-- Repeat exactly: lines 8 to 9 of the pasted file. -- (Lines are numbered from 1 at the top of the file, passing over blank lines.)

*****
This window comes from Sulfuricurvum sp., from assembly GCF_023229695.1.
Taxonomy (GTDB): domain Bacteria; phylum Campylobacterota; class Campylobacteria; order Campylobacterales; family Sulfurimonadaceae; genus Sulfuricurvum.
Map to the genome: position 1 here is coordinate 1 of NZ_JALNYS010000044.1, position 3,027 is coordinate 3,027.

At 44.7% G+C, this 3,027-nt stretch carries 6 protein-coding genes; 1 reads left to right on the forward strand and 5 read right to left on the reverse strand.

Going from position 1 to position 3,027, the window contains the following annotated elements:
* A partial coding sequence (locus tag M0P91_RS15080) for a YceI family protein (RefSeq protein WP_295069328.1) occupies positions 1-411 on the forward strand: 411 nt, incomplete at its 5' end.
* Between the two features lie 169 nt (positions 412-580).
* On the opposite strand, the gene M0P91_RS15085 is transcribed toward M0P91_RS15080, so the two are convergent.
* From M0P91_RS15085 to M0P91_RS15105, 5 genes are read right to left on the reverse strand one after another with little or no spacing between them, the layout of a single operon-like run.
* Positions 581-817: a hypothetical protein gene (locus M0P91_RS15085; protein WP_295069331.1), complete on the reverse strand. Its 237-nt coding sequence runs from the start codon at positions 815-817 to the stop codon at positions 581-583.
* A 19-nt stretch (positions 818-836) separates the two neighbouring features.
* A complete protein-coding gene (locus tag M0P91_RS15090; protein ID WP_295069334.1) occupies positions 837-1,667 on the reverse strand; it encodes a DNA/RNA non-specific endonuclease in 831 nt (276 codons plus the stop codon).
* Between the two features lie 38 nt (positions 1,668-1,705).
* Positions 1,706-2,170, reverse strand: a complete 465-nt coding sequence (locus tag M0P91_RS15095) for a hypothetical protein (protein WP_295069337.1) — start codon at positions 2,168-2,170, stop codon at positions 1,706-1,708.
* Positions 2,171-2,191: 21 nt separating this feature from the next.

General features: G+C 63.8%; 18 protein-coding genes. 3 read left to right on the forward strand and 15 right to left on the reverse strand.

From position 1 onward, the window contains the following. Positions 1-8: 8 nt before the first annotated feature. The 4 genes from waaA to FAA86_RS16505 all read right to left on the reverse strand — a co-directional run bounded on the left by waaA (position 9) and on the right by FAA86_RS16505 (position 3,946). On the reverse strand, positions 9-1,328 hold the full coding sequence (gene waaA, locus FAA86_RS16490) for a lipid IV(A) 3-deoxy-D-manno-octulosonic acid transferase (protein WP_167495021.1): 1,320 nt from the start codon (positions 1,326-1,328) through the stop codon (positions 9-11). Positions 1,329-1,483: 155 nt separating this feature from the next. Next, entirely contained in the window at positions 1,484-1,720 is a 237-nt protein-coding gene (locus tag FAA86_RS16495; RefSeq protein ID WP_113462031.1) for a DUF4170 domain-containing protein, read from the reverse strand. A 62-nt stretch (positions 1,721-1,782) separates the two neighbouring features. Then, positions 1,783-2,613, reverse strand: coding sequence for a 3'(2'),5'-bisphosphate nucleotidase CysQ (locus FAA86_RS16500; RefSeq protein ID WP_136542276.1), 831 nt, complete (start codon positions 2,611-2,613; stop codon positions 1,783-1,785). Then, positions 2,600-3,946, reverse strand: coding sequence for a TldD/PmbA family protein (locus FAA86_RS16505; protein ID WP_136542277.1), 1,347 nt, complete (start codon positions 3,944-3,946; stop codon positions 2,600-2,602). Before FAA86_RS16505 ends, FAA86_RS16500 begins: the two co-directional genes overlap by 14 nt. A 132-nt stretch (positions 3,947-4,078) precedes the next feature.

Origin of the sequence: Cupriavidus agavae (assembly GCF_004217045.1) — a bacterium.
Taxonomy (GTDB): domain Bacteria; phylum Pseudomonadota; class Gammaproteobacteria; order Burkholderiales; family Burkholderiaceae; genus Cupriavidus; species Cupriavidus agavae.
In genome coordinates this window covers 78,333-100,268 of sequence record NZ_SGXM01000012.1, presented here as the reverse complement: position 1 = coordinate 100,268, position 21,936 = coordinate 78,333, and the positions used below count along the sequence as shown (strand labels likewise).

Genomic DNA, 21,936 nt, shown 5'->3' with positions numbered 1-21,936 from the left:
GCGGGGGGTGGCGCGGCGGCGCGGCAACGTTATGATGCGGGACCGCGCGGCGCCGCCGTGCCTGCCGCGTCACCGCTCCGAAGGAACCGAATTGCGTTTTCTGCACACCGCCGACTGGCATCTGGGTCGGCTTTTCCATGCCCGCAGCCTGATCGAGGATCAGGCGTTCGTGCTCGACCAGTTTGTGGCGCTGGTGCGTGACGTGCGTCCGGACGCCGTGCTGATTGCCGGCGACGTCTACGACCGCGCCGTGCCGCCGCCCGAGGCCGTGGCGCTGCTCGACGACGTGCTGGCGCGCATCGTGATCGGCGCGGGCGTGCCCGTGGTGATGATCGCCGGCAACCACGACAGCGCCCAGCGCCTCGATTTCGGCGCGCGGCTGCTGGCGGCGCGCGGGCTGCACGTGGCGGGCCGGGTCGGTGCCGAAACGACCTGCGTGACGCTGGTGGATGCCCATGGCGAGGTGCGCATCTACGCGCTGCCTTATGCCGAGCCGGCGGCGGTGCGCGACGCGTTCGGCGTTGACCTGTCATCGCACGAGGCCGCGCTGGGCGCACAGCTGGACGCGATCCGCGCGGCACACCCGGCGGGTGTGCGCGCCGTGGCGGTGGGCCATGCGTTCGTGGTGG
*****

* On the opposite strand, the gene M0P91_RS15085 is transcribed toward M0P91_RS15080, so the two are convergent.
* From M0P91_RS15085 to M0P91_RS15105, 5 genes are read right to left on the reverse strand one after another with little or no spacing between them, the layout of a single operon-like run.